Make Civilian Security in Afghanistan a NATO Summit Priority, CCIC Urges PM

April 1, 2009

In a letter to Prime Minister Stephen Harper on the eve of the Strasbourg NATO Summit (3-4 April), CCIC President and CEO, Gerry Barr, urges him to take a leadership role in "promoting measures to increase the safety and protection of civilians caught in the conflict, and in particular those involved with development and humanitarian work inside Afghanistan."

A CCIC briefing note on civil-military relations in Afghanistan, Aid in the Crosshairs, accompanies the letter to the Prime Minister. The note documents the growing insecurity experienced by Afghan civilians and aid workers: 120 attacks against aid workers in 2008, resulting in 30 deaths and 92 abductions; 256 attacks against schools, resulting in 58 deaths and 46 injuries in 2008; more than 600 schools forced to close because of insecurity, leaving 300,000 students without essential education.

The perceived association between international military forces and civilian aid has led to threats against development and humanitarian organizations by anti-government groups, undermined the progress of development efforts, and impeded their ability to work with vulnerable communities.

"We are profoundly concerned that military involvement with aid is increasing risk for civilians," says Barr.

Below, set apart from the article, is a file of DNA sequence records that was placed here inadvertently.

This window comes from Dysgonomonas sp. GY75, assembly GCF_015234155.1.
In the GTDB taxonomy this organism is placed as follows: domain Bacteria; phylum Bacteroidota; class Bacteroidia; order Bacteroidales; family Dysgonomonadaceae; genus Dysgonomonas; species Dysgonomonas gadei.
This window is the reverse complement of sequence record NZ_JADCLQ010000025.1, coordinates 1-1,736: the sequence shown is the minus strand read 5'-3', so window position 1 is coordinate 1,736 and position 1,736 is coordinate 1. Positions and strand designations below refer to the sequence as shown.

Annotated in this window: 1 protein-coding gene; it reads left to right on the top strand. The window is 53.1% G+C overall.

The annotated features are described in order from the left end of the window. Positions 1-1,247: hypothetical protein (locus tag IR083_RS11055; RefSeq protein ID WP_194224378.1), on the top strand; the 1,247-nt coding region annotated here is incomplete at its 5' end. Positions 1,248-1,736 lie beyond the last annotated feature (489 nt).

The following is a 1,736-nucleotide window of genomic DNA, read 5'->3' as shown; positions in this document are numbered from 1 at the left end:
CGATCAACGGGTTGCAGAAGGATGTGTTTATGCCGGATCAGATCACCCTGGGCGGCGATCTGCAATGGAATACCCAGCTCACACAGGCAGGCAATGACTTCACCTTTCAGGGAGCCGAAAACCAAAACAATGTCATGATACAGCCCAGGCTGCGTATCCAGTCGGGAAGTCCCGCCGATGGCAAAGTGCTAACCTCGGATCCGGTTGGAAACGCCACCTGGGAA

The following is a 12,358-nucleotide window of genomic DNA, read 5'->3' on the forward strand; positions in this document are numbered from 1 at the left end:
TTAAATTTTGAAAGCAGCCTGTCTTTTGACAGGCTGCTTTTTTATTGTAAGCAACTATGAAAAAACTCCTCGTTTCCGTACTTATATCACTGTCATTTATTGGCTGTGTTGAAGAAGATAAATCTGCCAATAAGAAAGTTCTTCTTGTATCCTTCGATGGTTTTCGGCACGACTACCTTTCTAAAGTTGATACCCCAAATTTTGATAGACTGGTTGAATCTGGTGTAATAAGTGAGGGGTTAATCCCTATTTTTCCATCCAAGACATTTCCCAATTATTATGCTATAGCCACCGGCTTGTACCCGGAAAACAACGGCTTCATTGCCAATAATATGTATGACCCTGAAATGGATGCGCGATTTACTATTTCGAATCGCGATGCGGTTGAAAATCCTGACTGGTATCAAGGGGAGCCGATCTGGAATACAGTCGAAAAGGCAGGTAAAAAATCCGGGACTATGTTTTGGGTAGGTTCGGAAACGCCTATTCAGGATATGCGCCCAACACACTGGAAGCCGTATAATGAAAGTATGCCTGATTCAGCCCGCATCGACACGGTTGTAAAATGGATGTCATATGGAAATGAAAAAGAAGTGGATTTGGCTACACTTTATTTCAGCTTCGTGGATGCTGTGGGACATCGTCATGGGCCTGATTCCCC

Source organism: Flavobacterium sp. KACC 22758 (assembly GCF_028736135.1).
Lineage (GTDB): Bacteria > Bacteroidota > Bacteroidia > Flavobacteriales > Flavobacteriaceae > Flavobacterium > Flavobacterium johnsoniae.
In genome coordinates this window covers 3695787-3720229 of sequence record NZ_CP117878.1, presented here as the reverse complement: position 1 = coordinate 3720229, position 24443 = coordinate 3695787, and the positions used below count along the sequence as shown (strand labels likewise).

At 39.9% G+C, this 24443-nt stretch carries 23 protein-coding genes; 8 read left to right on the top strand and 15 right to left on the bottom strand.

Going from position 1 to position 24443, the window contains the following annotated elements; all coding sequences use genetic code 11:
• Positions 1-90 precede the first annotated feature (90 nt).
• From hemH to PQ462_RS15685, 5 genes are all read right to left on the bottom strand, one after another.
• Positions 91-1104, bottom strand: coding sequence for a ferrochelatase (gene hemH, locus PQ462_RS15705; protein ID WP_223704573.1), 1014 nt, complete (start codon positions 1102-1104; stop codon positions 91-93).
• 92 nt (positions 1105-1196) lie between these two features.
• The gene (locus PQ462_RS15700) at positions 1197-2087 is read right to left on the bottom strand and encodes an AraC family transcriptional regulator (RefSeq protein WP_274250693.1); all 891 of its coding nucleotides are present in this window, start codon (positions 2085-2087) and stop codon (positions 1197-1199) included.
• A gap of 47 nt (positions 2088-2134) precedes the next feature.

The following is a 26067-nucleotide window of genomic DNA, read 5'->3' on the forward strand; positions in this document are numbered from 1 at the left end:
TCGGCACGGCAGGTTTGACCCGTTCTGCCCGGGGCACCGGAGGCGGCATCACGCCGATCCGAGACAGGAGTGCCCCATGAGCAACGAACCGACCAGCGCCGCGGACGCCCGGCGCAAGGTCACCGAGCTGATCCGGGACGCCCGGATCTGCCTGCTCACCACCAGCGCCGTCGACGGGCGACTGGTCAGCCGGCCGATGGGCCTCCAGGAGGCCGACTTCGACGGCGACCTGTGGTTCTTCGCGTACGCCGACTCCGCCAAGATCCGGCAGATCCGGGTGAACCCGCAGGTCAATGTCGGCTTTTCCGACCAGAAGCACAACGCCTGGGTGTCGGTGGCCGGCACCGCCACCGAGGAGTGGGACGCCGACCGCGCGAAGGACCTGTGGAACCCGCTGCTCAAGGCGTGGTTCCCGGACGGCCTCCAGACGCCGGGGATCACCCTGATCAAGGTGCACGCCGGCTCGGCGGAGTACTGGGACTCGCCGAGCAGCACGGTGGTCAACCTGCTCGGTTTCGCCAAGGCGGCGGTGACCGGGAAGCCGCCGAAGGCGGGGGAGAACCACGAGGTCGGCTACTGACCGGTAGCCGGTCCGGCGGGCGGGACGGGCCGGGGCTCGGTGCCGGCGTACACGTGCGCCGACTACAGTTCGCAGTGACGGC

CCIC is also concerned that military imperatives, rather than needs, are determining the geographic distribution of humanitarian and development assistance. For example, Canada allocates 50% of its aid to Kandahar province, to the detriment of poor and vulnerable communities elsewhere in the country. The effect may be to increase regional tensions between the North and the South.

The letter urges Mr. Harper, during the NATO Summit, to:

1. Recommend a clear separation between civilian aid and military actors in Afghanistan.

2. Urge all NATO troop-contributing countries to respect and implement the Afghanistan Civil and Military Guidelines and abide by the strictest standards of international humanitarian law.

3. Recognize and promote a balanced "needs-based" approach to the distribution of humanitarian and development aid in all regions, stressing the role of Afghan citizens and government in determining priorities for donors.

For more information, please contact:

Peter Puxley
Media Relations
Canadian Council for International Co-operation

Tiffany Baggetta 
Sr. Communications Officer/Advocacy 
World Vision Canada